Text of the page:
The Courier News from Blytheville, Arkansas on July 16, 1953 · Page 6
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The Courier News from Blytheville, Arkansas · Page 6

Blytheville, Arkansas
Issue Date:
Thursday, July 16, 1953
Page 6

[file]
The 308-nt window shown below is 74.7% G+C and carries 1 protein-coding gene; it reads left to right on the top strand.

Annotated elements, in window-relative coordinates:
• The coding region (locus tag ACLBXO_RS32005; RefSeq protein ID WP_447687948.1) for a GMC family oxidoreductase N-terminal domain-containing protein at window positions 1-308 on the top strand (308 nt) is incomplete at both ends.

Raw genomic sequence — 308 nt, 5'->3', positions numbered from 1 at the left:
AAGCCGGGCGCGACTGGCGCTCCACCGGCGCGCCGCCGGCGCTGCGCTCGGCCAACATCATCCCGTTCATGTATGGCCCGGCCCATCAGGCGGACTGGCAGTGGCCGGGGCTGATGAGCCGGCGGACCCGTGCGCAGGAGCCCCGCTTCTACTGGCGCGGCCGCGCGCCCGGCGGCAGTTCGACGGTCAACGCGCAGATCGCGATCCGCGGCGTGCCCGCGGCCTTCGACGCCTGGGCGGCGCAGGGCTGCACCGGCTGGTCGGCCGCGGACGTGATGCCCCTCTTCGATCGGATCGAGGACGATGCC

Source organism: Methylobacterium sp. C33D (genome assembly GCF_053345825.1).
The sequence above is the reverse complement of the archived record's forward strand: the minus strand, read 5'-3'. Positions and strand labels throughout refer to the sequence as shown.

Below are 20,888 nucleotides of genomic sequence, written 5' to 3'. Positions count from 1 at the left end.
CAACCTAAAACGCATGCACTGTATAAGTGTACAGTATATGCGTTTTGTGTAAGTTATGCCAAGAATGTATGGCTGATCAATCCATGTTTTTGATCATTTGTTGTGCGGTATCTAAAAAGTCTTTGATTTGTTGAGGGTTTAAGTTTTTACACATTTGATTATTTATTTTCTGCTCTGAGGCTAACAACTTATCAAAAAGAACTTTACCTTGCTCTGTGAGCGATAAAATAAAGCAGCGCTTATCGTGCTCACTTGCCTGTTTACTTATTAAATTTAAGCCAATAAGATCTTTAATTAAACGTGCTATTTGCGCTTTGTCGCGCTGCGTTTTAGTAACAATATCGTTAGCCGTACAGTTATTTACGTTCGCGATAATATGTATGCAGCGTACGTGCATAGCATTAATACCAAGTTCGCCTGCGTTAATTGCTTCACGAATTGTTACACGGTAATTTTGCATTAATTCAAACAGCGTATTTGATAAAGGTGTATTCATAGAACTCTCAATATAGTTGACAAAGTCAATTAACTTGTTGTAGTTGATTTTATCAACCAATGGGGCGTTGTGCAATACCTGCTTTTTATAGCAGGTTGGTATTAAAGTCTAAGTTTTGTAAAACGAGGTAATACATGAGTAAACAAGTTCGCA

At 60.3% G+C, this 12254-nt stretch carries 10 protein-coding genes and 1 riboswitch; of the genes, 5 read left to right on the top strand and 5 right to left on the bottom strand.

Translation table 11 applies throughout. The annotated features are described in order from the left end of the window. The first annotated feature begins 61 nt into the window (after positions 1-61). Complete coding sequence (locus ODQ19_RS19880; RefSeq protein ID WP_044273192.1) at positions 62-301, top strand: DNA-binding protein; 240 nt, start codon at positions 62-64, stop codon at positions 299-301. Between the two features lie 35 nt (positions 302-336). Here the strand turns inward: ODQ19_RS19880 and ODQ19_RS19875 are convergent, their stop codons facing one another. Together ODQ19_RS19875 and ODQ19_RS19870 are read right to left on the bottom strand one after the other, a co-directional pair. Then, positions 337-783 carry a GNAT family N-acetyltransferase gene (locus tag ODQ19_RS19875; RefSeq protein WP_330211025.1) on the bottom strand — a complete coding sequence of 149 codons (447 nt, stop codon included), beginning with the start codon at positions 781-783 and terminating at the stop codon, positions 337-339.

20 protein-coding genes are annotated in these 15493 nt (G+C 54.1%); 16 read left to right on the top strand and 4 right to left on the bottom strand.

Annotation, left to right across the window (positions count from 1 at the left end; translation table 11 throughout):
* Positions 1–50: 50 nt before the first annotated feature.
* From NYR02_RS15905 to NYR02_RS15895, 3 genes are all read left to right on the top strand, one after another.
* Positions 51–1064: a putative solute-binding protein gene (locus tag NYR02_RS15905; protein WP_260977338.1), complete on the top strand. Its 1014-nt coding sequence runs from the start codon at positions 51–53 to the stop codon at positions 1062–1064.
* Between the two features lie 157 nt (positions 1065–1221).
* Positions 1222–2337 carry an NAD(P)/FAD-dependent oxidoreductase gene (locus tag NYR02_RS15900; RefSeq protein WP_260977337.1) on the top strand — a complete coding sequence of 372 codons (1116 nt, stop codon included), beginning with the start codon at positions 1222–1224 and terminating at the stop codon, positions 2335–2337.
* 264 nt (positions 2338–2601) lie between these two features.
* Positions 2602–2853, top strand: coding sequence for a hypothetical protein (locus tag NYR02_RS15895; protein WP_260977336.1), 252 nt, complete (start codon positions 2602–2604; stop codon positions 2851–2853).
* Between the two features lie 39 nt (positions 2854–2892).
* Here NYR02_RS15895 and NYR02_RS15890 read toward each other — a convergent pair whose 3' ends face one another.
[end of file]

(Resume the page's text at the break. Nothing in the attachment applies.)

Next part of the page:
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BLYTHEVILLE (ARK.) COURIER KIWI THURSDAT, -KTLT 16, 1OTI BLYTHEVILLB COURIER NEWS TUX OOUROR MEWS CO. H. W. HAINBS, PublUhtr HAJBBT A. HAINB8, Astfetent PublMlW A. A. FREDRICKSON, Editor PAUL D. HUMAN, Adrertlsing Mana«« Sole National AdrerUdng Representa tires: Wallace Witmer Co., Hew York, Chicago, Detroit, Atlanta, uernphl*. Entered M second claa matter at the P<xt- cttice »t Blytheville, Arkansas, under act ot Oon- tttu, October », 1917. Member of The Aawciated Frew SUBSCRIPTION RATES: By carrier In the city oJ Bljtherllte or »nj •uburban town where carrier service i» maintained 25c per week. By mail, within a radius of 50 mile«, 15.00 per year, »2.50 for six months, $1.25 for three montln; by mail outside 60 mile lone, J1S.50 per re« payable in adTano*. Meditations And then shall they see the Son of man coming; Jn a cloud with power and great glory. — I/«ke »:W. * * * I find the life of Christ made up of two parts: a part I can sympathize with as a man, and a part on which I gaze; a beam sent down from heaven which I can see and love, and another beam shot into the infinite, that I cannot comprehend. — Birr. Barbs When a heavy drinker goes through life driv- ving an auto without an accident, it's an accident. * * * What makes some modern poetry so Interest- In^ IB trying to figure out what it means. • ' * * * H »11 the birds stay on the Job this summer, we won't have to worry about the chestnuts this coming fall. * * * Pull opens the door to real sucess on rare oocasslons. We'd suggest push! * * * The divorce list often proves that some people who marry for money just aren't worth It. Men Struggle for Freedom From Japan to North Africa On paper it looks fine — the Senate action to stop U. S. foreign aid, both economic and military, by 195Y. Think of the money we'll save. On a map it doesn't look so fine. Or so easy. Most of our foreign aid up to now, both economic and military, has gone to Europe. It's reasoned by the economizers that today, eight years after the end of World War II, it is high time Europe began to pay its own way. But while time has been working with us in cutting aid to Europe, it has been working against us in another vital sphere of the world. That area is the tremendous sweep from Japan to North Africa, a third of the distance around the globe, where millions of men with colored skins are battling for economic and political independent and equality with white men. This revolution has had amazing successes in the eight short years since World War II. The island republic of Indonesia, formerly The Netherlands East Indies, has thrown its Dutch masters out and the 80 million natives are running their own affairs. India's 360 million people broke away rom British rule, as did the 18 million in Burma. The French are in danjrer of losing Indo-China, with its 2 5million people. Far to the west in this brown man's belt, Iran has tossed out the British, and in Egypt the British are on the hot sfcat. A great unrest throughout Africa threatens France's vast colonial holdings there. Thus, while time eases our problems in Europe, the same passing of the days and months is sharply increasing our potential troubles in Asia, the Middle East and Africa. And the reason for this is Russia. Russia lies closer to this great area of unrest than do either the United States or Western Europe. In some places she borders it. Even aside from this favorable' proximity, communism is known to flourish in areas of discontent, unrest, and poverty. Poverty the brown man's belt has always had. Now come open unrest and discontent. Conditions that communism thrives In are present. Will Russia cash in on them ? Should she decide to move in, adding millions more non-Russians to the 600 million already brought under Communist rule since World War II, there's not much to stop her, physically. NEA correspondent Fred Sparks report* Ivan could stroll through every Ar»b Country from the Parisian Gulf to Tangier "without meeting a nativ* fore* strong enough to make him don hi» tin hat." What can the United States do to block such a move? Not much in the way of force of arms. But there's a good chance we could buy a little time by backing those native movements leaning toward stability and democracy. And some believe it would bs' sound long-term thinking to weigh further the withdrawal of aid for irrigation, farm equipment, and general improvements in that poverty-stricken area. Views of Others The Misgovernment of Men The four tattered and weary North Koreans who spoke their hearts to an AP reporter near Pusan said enough to make a stone weep. Three years ago while working quietly In their rice fields they were given guns and uniforms by the Communist and told to march. They had seen neither wives nor homes nor children since. They told the reporter that they did not want to fight anyone. Said one: "I want a farm, I want my family, I do not want prison again. They spoke the woe and grief of the world. They think only: Why cannot we live and work and love and laugh? But, no, the serpent known as government mishandles them. And nearby an American soldier might be saying: My great grandfather came to America a hundred years ago to get away from all this tilth, this crime, this war business, this affair of rotten governrnen. and of the men at the top thinking of glory and of brass and of cheers and monuments. Here In America we can weep for those four, Just humble toilers, to be either shot by the enemy, or by their government for not shooting the enemy. But we have time to give them no more than a passing glance. For we have something to watch that they never have had a chance to watch. Ours is the best government so far developed on earth. But It needs a lot of watching. For government„ is man's greatest failure. Sometime Its leaders He. Sometimes they are fooled. Sometimes their vanity goes to their heads. We cannot sleep on our rights. We have few Abraham Llncolns but many pretenders. — Green Bay (Wis.) Press -Gazette. VIEWS OF OTHERS FRIDAY re of Got $5,800 to Spare? Our national debt, which now Is close to $263,000,000,000, could be paid off Immediately. All that Is necessary is for each and every family In this country to donate $5,8741 Yes — that's correct. Your family's share of our staggering debt is more than $5,800. That is our heritage from a series of wars coupled with waste and financial recklessness in government. And that's why our biggest domestic problem is to cut government costs, to balance the budget, to start reducing the debt as soon as we can, and to reduce the tax burden. —Gastonia (N.C.) Gazette. Another Reason Tracing musical history in relation to war nnd peace, Guy Lombardo ends up putting the blame for the current (roubles in popular music on the Korean war. It's responsible, he says, for such things as the weird sound effects, the one- girl duets, the cry baby crooners and the contests to see who can sing loudest. The old maestro also predicts that an end of hostilities also will mean an end of this current crazy era, thus providing us with another-excellent reason for hoping that peace will come soon. —New Orleans states. SO THEY SAY I think what is called McCarthyism Is a wicked, immoral and un-American force. — CIO President Walter Reuther. * » * If we get rid of the Chinese Communists from the South Korean soil the reunification of Korea would be possible ... by secret ballot. — Col. Ben C. Limb, South Korean United Nations observer. * * « Anyway, we saw Mrs. Truman before they (the guards) pushed us out. She was wearing a black dress and didn't look as old as we thought she would. — Teen-agers at a Columbus, O., hotel where ex-President and Mrs. Truman stayed. * * * It's like pitching hay with a table fork. — Sen. Robert S. Kerr (D-Okla) on administration's drought relief program. * * » I am not and never have been a Communist or Communist sympathizer. — Rep. Robert L. Condon (D-Callf.) barred from A-bomb test as security risk. * * * I'm going to have to figure out some way to make a living without hands. I was a chump. —Robert Petroff, 15-year-old of Beioit, WIs., who lost both hands when his homemade fireworks exploded. » * * I know American men help with the dishes and they like to talk to girls all the time. Swedish boys are nice, but they only like to talk to each other. — Ulla Sandkef, Sweden's entry In Miss Universe Contest. * * * If they want to marry why shouldn't they? — London Sunday Express cdltorallz seon Princesi Margaret'i rumored romance. Quoth the Raven Peter idson's Washington Column — Talk of Merger of UMW and CIO Recalls an Early Union Coalition WASHINGTON — (NEA) — Behind the recent meeting between United Mine Workers' President John L. Lewis and United Steelworkers' President David J. McDonald i e some now-forgotten union history that 5heds much light on current rumors of labor mergers. The Lewis-McDonald meeting Peter Edson does not point to any organic merger of the coal tnd steel unions, as has been surmised. But it does indicate that in he future these two bis nnd vealthy unions wil be found work- ng for common objectives. It was John L. Lewis who fath- red the formation of the big in- lustrla. unions, as distinguished rom the older craft unions, back i the 1930's. Lewis was then an ..F. of L. official and his miners' nion was in the federation. The Steelworkers' Organizing Committee was set up in 1935. Lewis' first big drive was to unionize the steel industry. He spent over two and a half million dollars of United Mine Worker's money in that, effort, and he succeeded. Lewis' lieutenant in this endeavor was the late Philip Murray. At that time he was a UMW vice- president. He became president of the United Steelworkers. Murray's secretary at the time was Dave McDonald. He became secretary- treasurer of the new union, Both Murray nnd McDonald worked under Lewis' direction. Then came the great schisms. In 1938 Lewis pulled out of the Ameri- can Federation of Labor to form the Congress of Industrial Organizations. Two years later the giant young industrial unions, like lusty sons suddenly grown too strong for their old man to manage, broke with Lewis. Lewis Left C.I.O. John L. left his new C.I.O. home to the boys and went back to live by himself In the coal mines. The boys never paid back the two and a half .million dollars the old man had given them and he never sued them to get it back, but it was one of the causes of the split, To Lewis, this sum has been y.n investiment in a greatly strengthened 'American organized labor movement. He has unquestionably wanted to collect on it. But twice in recent years when his ungrateful offspring have been in trouble, Lewis has offered to go to their financial assistance. In 1949 when both coal and steel unions were on strike, Lewis proposed that the UMW and mine of the bigger A.P. of L. unions each contribute $250,000 for another two and a half million dollar fund to support the Steelworkers in their fight for pensions. Murray replied that such a fund was a good idea, but that it should be set up for any union in trouble, and not just the Steelworkers. The A-F. of L. took no action. Then Murray made his settlement with the steel companies and the idea Was dropped. In 1952, during the big 57-day steel strike, Lewis made Murray another offer to help. Murray replied that any help would be welcome. The mine workers union then set up a million dollar fund in a Washington ban 1 .;. The Steelworkers union was given authority to draw on the fund as needed. Murray didn't have to draw on it before he settled his strike. But he got full psychological backing and the feeling of security that it provided. Lewis-Murray Split Never Settled In spite of this support which Lewis gave Murray, the split between them appeared to be complete and the two men never buried the hatchet But when Murray died and Dave McDonald became president of the Steelworkers union, it provided Lewis with a new opportunity for reunion. Loyal to Murray, McDonald had not seen and had not spoken to Lewis, except at government conference tables, during Murray's life. But after his death, when Lewis suggested a meeting, McDonald accepted readily. Lewis' feeling is that coal and steel unions are naturally related. The two union? bargain with the same companies on many contracts. It is to the advantage of each that they work together. To the employers in coal and steel industries, the aliance of Lewis and McDonald serves notice ;hat their two unions will work together in presenting future demands. This may be, moreover, a new ;rend in labor relations. The series of no-raiding agreements now being concluded between A.F. of L. and C.I.O. unions is another symptom. Thwarted in their political ambitions last year and further set sack by the inability of the Eisenhower administration to reach any agreement on revision of the Taft- Hartley Act, it is only natural to find union labor organizations drawing closer together for mutual protection. the Doctor Says— By EDWIN P. JORDAN. M.D Written tor NEA Service A long letter from a reader raises some interesting questions, and in starting this column I should like to quote from parts of it. "Four ana a nail years ago I suffered a complete nervous breakdown and was paralyzed. Recovery was slow, and it has only been in the last four months that I can tali to people without the terrific strain I felt at first. I still hurt all over, and suffer from anxiety. "Many of my neighbors think I don't get well because I don't have the fortitude and have been happily resting and trying to duck my responsibilities Many people have gone through this experience and don't want sympathy, but understanding means so much and criticism is almost unbearable. "Another thing—the doctors haven't told me when I can expect to be completely well. Don't they know for sure, or do they feel It best not to say?" This letter, among other things, raises the question as to what Is meant by "nervous breakdown." Actually, it Is commonly usert for a great many different conditions and does not apply to a single disease with a uniform set of symptoms or a single cause. In the letter quoted, it is impossible to tell Just what the nature of the original nervous disorder was, but It Is probably safe to answer the last question by saying that in all probability the doctors cannot tell exactly when the correspondent will be perfectly well, and are not holding back on her for any other reason. In some people who are labeled M having » nervous breakdown, the cause teems to be worry, ner- vous fatigue or distress and strain I of modern living,. The symptoms can be quite mild and recovery reasonably prompt. In others, a nervous breakdown is used to describe some serious mental disease with a big alteration in personality and a slow recovery. Mental treatment (psychotherapy) administered by braip specialists, rest, physical therapy, including hot or cold baths, handwork, and shock treatments are often helpful and have brought thousands back to normal. Although much still has to be learned about causes, prevention, and treatment of the various kinds of mental diseases, progress is already far advanced and even better results will surely come. Many People Recover The fortunate thing Is that many will recover and find themselves quite normal again. Lots of people who have gone aw»y for a while with a nervous breakdown come back to their family and friends entirely restored to health. Family, friends, and neighbors should always be careful not to criticize, particularly since the victim of one of these nervous disorders is likely to be extremely sensitive. They would not criticize someone who suffered a broken arm and the person with any kind of "nervous breakdown" Is no more responsible for his or her condition than one with a, visible disorder. WALLPAPER that gives » 3-dlm- enslonal effect Is announced as nmcthlng new. And also fun. when the vteitor tries to hang his hat on it.—yiorldt Times-Union. •JACOBY ON BRIDGE Careful Lead Wins Hand in Tough Play By OSWALD JACOBY Written for NEA Service "Can you use this hand?" Sam Fry asked me at a recent tournament. He doesn't play as much tournament bridge as he formerly did, but during past years he has won about every national championship. Hence I am always ready to look at any hand that Sam Fry WEST 4873 VK97S32 + J2 SMth 1 + J* 2N.T. 3N.T. NORTH 18 * AKQJ V J105 •J76532 4 None EAST A 10852 V A4 • AS A Q 1076 3 SOUTH (D) 464 • K94 4AK9854 Neither tide vul We*t North Eut Pass 1 » Pass 2 4 Pass 3 » Pass Pass Opening lead—* 8 Pass Pass Pass Pass may want to show me. "The bidding is a little peculiar," Sum commented, "but the final contract Isn't a" I had to agree with this statement. It was » little unusual for South to bid and rebld in no-trump With only a doubleton queen In the , unhid suit. Nevertheless, the game | at no-trump wa» tht only reason*- frs/u'ne Johnson IN HOLLYWOOD HOLLYWOOD — (NBA) —Three filmen-in-Hollywood shows, I ove Lucy, Dragnet and You Bet Your Life, are 1-2-3 on the list of the nation's favorite 10 TV offerings in the latest American Research Bureau survey. But it's a standoff between New York and Hollywood, with five shows each, in the race for home screen honors. New York's Big Five: Talent Scouts, Godfrey and Friends, What's My Line,? Jackie Oleason and Red Buttons. Eddie Cantor's Comedy Hour and Our Miss Brooks complete the Big Ten. Telefilms are tough on western heroes. Bill Boyd Is okeh after a sunstroke and heat exhaustion suffered on location but he's talking the month off before cameras turn again. Bill "Kit Carson" Williams suffered a back injury when his horse threw him in an action scene and has been strapped up by his medics. Garbo In TV? Greta Oarbo's in television. Well, indirectly. Photographer Hun-ell, her close friend who leases a Rodeo drive building in Severely Hills owned by GG, is filming TV shows on the premises. Credit Hoagy Carmichael with ruling out the "Give this little girl a great big hand" stuff in his star role on NBC's "Saturday Night Revue" and insisting that professional entertainers be given a chance to display their talents without overtones of amateur hours. Indiana's pride and joy just couldn't see himself walking out from the wings and beating his palms together "or being Father Carmichael or Uncle Hoagy." In fact, he couldn't see himself on TV at all. "For a year and a half, my agents and the networks talked about TV shows for me," the songwriter drawled. "Everything was talk, talk, talk and I finally told everybody to forget it. It got so I'd laugh when somebody said that ble game contract. "west opens the six of hearts," Sam told me, "and East wins with the ace. East returns his remaining heart, and West wins with the king. "Now comes the cute play. West leads a third heart, and dummy wins with the Jack of hearts. East has to throw away the ace of diamonds on this trick in order to defeat the contract." "Very pretty," I remarked. "Do you think that East should make this play?" Sam Fry asked me. "The hand came up in a game the other day, and the actual East player failed to throw his ace of diamonds. Would you blame him? I wouldn't blame anyone for failing to make this beautiful play. Nevertheless, it might well be clear-cut. If West carefully leads the nine high suit rather than a low suit, suit, he indicates his enry is in a of hearts on the third round of that Since the dummy has complete try is in diamonds rather than in West's signal means that his en- control of spades, it is clear that clubs. This sort of signal by an expert West might induce an equally expert East to drop the ace of diamonds. If East does drop the ace of diamonds. West will surely gain the lead with the queen of diamonds in time to run the hearts. If East saves the ace of diamonds, he must win his side's only diamond trick, and declarer makes his game contract, losing only two hearts and a diamond. I ought to be on television. "I'd tell them that maybe I ought to be, but I ain't." So what happened? His agents soared him. They told him that nobody wanted him on TV and that he couldn't be sold. Next day they came through with the show. "I fell for it," Hoagy told me. "I think it was a psychological holdup." Little Audrey's doing all right at Paramount. Audrey Hepburn's hailed as a new star in "Roman Holiday" and Audrey Dalton Joins the fun in Bob Hope's "Casanova." Censors are red-faced over the film version of "The Moon Is Blue," released without an industry seal of approval. But for the sake of the record they loved the even more spicy play in Boston, the city famous for beans and bans. About to be seen in U-I's "All I Desire," cute Marcia Henderson played the lead in "Moon" in Boston and she says: "The front rows were filled with old dolls at every matinee. I could hear them going 'tch-tch' but none of them left until the final curtain." It's supposed to be a secret, but Marie Wilson's duds on "My Friend Irma" have been whipped up for the past season by RKO designer Michael Woulfe. His studio contract forbids a credit on the TV show, but Marie's shouting to the world:: "He made me sexy, but not cen- sorable on television." Jetf Chandler and his wife, Marjorie, were being loveydo- vey in a movie theater, of all places, the night before the new flood of separation rumors broke. Both deny a rift. "So Sorry" The Zsa Zsa Gabor - George Sanders reconciliation is only for as long: as Miss Double Z's "I feel so sorry for him" mood lasts. Nobody was more surprised than Zsa Zsa when Sanders met her on her arrival in Hollywood after weeks of playgirllng it around Europe. 75 Years Ago In Blythevillt Mr. and Mrs. Charles S. Lemons returned yesterday from Chicago where they have been attending the furniture market for the past week. Rouse Harp, Connie Modinger, L. G- Thompson and Barnes Crook are in Forest City to attend the Peach Festival today. From there, they will go to New Orleans and then on to points of interest in Florida. Mrs. W. D. Chamblin went to Hardy this morning to visit relatives and to be the guest of Mr and Mrs. F. E. Black who have a cottage there for a month. ®. NEA L_. After trying them out looking at girls in scanty bathing suits, Joe Parks says, those Polaroid glasses for three dimension films may help the movies, but they can't improve on nature. In the Union Answer to Previous Puzzle ACROSS 1 This state had , 53 Goddess of infatuation its admittance 54Profound to the Union 55 Pace overlooked 56 Feminine 5 This is part of nickname the names of 57 Wanders four states DOWN 8 This state was j Papa , capes named for an 2 Capital of western state of the Union 3 Mean 4 Siouan Indian 5 Approach 6 Gaelic 7 Direction - English county, New 8 Still 9 Speaker 12 Lease 13 Before H Iroquoian Indian 15 Singing voice 16 Onager cjpeaite " Domesticated 10 c £ inkv 18 Sheltered side UOn ewho 19 Rugged retains mountain crest 19IUnesses 21 Acme 22 Tedium 24 Canada and the U. S. A. are together 26 Rider's seat 28 Unluckier 29 Eucharistic wine vessel 30 Collection of sayings 31 Harden 32 Wand 33 Black bucks 36 Indemnities 40 Wave top 41 Standard of perfection 42 Sea eagle 43 Glacial pinnacle 20 Each state hfis35 Legislative its own body in the problems Union 23 Sikh 37Requirer mendicants 38 Peril 25 Burdened 39 Snoozes 27 Consumes 44 Ardor 28 Brazilian stave45 Polynesian 33 of beauty chestnut are prevalent 46 Solar disk in the Union 49 Energy 34 Take into (slang) custody 51 Dutch city II 47 Compass point 48 Kind of tide 50 Pillar 51 Rim 52 Royal Italian family nam» , t 7